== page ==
The Fracture points rollout has parameters which provide control over how intermediate fracture points are scattered on meshes. Those points are then used to scatter fracture planes, or generate Voronoi cells, etc. Some fracture modes do not require fracture points (ex: paint fracture), so this rollout may not always appear (depending on which fracture mode you have selected). Certain parameters are only visible when using the Multifracture operator, over the tyMultifracture modifier, and vice-versa.
Gizmo: when selected, points will be generated inside the modifier’s sub-object gizmo.
Gizmo type: controls the shape of the sub-object gizmo.
Count: controls the number of points generated in the sub-object gizmo.
Separation: controls the minimum distance that will be enforced between points positions. If a new point is within the minimum distance threshold to previous point, several attempts will be made to move the new point to another position with a valid minimum distance to previous points. If the re-attempts all fail to find a valid position, the point will be culled (ie, setting this value to greater than 0 may result in fewer points being generated than the specified number of points).
The PhysX contact point mode allows you to generate fracture points at collision contact locations on PhysX particles. This allows for physics-based fracturing, where meshes are fractured when collisions between them and other particles occur.
Because PhysX collisions may occur at any given frame in the simulation, and not simply on event entry, it is recommended to change the Multifracture operator’s timing to continuous or any other non-entry mode when this fracture point mode is selected (so that all desired collisions will be captured). To avoid exponential generation of fractures over time (as more and more collisions occur between meshes and their fractured components), it is also recommended to assign filters or recursion limits (“Fracture input” rollout) to the Multifracture operator when timing is set to a non-entry mode (ex: continuous).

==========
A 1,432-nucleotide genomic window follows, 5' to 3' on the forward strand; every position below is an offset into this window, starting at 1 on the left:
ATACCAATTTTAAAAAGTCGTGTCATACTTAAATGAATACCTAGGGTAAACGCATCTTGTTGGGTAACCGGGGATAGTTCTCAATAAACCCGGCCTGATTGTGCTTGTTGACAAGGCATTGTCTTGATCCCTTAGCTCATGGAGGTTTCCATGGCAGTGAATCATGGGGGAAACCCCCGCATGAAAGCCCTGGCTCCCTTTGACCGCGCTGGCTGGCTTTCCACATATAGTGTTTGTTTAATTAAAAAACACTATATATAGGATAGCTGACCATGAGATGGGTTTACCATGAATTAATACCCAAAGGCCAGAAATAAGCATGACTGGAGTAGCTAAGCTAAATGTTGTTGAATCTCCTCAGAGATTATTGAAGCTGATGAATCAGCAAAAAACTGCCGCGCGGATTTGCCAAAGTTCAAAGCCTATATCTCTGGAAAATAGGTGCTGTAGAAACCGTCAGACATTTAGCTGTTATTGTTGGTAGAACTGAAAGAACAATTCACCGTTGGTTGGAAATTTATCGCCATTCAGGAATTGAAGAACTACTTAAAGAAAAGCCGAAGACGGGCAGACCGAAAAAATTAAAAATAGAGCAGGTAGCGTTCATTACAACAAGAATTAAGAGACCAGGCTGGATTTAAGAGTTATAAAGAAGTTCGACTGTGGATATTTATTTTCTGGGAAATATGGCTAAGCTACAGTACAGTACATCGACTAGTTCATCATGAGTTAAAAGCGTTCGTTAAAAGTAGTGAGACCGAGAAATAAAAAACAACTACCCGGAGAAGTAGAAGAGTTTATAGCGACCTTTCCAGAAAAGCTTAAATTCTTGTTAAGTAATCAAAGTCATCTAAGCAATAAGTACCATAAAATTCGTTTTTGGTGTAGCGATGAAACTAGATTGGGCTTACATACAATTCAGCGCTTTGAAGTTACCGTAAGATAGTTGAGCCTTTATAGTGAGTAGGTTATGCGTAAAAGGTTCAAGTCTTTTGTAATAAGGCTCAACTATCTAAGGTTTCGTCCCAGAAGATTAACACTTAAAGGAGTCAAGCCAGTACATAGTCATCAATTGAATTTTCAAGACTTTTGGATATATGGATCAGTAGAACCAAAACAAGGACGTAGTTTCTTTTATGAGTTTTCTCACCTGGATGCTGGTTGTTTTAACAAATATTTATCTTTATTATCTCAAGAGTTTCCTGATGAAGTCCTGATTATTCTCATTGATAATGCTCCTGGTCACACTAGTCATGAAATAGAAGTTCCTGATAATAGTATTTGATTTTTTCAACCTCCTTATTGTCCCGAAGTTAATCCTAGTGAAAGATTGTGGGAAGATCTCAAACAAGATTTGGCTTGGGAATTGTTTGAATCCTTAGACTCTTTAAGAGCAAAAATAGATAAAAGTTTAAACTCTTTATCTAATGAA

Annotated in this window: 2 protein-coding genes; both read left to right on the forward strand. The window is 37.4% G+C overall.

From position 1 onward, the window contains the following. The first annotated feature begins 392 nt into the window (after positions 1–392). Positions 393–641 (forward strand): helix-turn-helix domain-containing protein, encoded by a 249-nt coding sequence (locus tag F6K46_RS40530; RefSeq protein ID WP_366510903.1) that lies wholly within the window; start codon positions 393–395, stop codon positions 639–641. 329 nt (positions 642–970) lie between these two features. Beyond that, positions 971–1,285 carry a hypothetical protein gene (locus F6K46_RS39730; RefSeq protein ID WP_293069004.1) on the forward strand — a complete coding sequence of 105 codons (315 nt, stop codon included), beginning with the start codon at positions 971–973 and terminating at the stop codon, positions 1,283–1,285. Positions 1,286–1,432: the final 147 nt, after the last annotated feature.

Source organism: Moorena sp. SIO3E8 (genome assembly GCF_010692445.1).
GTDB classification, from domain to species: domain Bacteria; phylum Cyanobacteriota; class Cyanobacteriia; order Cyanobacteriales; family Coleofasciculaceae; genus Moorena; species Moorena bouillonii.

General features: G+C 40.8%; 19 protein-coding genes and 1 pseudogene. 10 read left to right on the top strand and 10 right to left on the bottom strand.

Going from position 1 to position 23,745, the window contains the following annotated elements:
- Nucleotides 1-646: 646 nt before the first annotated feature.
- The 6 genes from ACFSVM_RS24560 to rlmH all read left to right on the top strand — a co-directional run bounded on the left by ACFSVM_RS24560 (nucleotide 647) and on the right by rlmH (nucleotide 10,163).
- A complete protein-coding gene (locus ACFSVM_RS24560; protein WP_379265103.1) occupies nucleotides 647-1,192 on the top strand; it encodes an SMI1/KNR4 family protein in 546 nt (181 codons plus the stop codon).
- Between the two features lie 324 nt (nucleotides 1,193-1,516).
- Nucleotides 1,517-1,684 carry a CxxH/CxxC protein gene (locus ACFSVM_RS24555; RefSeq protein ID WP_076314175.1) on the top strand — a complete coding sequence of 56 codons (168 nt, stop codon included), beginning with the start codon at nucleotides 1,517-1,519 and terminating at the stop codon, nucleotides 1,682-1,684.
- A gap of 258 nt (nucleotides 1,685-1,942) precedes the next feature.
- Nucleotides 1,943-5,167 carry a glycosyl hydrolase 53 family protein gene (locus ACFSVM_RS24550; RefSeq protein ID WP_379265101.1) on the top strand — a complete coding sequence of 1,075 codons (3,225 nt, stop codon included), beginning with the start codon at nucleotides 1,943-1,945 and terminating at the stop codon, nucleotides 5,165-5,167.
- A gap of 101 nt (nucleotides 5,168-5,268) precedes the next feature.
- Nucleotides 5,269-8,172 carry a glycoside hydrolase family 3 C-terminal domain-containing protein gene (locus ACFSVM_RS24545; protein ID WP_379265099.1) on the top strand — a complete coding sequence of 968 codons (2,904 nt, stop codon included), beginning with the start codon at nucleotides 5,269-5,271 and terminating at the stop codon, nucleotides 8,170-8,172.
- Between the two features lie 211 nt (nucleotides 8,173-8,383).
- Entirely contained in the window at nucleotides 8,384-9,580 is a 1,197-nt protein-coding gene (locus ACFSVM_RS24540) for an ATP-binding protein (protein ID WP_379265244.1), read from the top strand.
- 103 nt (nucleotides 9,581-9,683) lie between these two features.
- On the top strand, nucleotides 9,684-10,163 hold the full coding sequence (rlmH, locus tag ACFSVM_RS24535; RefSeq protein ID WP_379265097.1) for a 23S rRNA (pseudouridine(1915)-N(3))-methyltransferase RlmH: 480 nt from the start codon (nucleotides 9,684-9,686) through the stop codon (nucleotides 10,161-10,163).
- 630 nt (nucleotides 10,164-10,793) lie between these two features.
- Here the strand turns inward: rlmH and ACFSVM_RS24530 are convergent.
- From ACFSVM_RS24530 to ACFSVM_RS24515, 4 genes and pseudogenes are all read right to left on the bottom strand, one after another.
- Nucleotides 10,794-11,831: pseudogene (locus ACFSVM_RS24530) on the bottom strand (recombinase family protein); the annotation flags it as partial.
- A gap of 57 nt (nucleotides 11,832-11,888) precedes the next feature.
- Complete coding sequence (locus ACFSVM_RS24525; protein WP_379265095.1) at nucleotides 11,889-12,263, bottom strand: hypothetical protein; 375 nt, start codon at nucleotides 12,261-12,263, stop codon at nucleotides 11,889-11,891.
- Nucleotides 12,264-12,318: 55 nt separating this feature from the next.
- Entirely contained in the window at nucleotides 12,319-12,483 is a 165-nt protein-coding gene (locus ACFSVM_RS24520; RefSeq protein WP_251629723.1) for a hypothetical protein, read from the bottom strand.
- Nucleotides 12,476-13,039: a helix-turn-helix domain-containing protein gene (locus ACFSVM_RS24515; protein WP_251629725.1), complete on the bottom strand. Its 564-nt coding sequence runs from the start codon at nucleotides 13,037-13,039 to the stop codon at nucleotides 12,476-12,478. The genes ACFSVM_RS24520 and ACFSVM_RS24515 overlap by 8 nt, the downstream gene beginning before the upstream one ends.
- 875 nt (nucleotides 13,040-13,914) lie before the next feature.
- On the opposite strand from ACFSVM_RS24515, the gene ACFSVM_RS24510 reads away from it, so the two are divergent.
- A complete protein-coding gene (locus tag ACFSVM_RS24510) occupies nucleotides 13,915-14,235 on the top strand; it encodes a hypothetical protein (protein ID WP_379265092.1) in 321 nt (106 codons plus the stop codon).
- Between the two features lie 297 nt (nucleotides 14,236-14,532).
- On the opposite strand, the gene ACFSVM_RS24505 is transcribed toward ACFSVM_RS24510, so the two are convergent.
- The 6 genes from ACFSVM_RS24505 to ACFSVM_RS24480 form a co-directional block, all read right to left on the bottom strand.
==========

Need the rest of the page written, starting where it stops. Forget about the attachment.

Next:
Particles/Colliders/Ground: controls which types of PhysX rigidbodies will generate fracture points from their collisions with the input particle.
Min relative vel: only particles whose minimum relative velocity (relative to the colliding body) is above this value will generate fracture points.
Increase the “min relative vel” setting to ensure only fast-moving particles will generate fracture points. For example, if “min relative vel” is set to 100, the relative difference in magnitudes between a particle and the colliding body must be at least 100 (which means it won’t generate fracture points unless it’s moving really fast).
Increase the “min size ratio” setting to ensure collisions between bodies will only generate fracture points if their overall surface area is similar. For example, if “min size ratio” is set to .01, a particle will only generate fracture points when colliding with a body whose surface area is at least 1% of its own. This prevents extremely tiny particles from being able to fracture much larger particles, regardless of their velocity.